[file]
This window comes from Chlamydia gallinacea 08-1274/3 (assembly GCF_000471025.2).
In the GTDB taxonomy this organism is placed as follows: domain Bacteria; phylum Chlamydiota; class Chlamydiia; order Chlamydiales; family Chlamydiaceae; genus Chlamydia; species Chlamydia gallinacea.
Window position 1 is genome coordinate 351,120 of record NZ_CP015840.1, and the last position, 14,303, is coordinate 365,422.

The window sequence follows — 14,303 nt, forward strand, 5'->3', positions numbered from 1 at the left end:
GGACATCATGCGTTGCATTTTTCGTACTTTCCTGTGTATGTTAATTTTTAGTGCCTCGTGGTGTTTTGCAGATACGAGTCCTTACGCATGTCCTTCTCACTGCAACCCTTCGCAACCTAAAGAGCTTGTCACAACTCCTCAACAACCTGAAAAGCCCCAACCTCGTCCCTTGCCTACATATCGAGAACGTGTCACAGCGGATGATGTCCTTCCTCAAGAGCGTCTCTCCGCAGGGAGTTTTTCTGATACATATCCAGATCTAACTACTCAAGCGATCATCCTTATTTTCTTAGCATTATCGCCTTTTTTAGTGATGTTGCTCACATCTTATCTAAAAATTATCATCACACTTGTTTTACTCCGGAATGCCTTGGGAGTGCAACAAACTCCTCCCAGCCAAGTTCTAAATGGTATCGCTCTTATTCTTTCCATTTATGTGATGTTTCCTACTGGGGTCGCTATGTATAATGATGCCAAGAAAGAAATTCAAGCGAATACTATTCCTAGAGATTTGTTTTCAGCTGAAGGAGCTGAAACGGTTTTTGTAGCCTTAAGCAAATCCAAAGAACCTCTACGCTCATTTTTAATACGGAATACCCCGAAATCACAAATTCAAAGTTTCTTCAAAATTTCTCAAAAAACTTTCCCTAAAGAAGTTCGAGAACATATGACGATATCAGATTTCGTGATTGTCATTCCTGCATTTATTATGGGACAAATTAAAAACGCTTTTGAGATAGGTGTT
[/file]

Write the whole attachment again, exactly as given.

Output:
This window comes from Chlamydia gallinacea 08-1274/3 (assembly GCF_000471025.2).
In the GTDB taxonomy this organism is placed as follows: domain Bacteria; phylum Chlamydiota; class Chlamydiia; order Chlamydiales; family Chlamydiaceae; genus Chlamydia; species Chlamydia gallinacea.
Window position 1 is genome coordinate 351,120 of record NZ_CP015840.1, and the last position, 14,303, is coordinate 365,422.

The window sequence follows — 14,303 nt, forward strand, 5'->3', positions numbered from 1 at the left end:
GGACATCATGCGTTGCATTTTTCGTACTTTCCTGTGTATGTTAATTTTTAGTGCCTCGTGGTGTTTTGCAGATACGAGTCCTTACGCATGTCCTTCTCACTGCAACCCTTCGCAACCTAAAGAGCTTGTCACAACTCCTCAACAACCTGAAAAGCCCCAACCTCGTCCCTTGCCTACATATCGAGAACGTGTCACAGCGGATGATGTCCTTCCTCAAGAGCGTCTCTCCGCAGGGAGTTTTTCTGATACATATCCAGATCTAACTACTCAAGCGATCATCCTTATTTTCTTAGCATTATCGCCTTTTTTAGTGATGTTGCTCACATCTTATCTAAAAATTATCATCACACTTGTTTTACTCCGGAATGCCTTGGGAGTGCAACAAACTCCTCCCAGCCAAGTTCTAAATGGTATCGCTCTTATTCTTTCCATTTATGTGATGTTTCCTACTGGGGTCGCTATGTATAATGATGCCAAGAAAGAAATTCAAGCGAATACTATTCCTAGAGATTTGTTTTCAGCTGAAGGAGCTGAAACGGTTTTTGTAGCCTTAAGCAAATCCAAAGAACCTCTACGCTCATTTTTAATACGGAATACCCCGAAATCACAAATTCAAAGTTTCTTCAAAATTTCTCAAAAAACTTTCCCTAAAGAAGTTCGAGAACATATGACGATATCAGATTTCGTGATTGTCATTCCTGCATTTATTATGGGACAAATTAAAAACGCTTTTGAGATAGGTGTT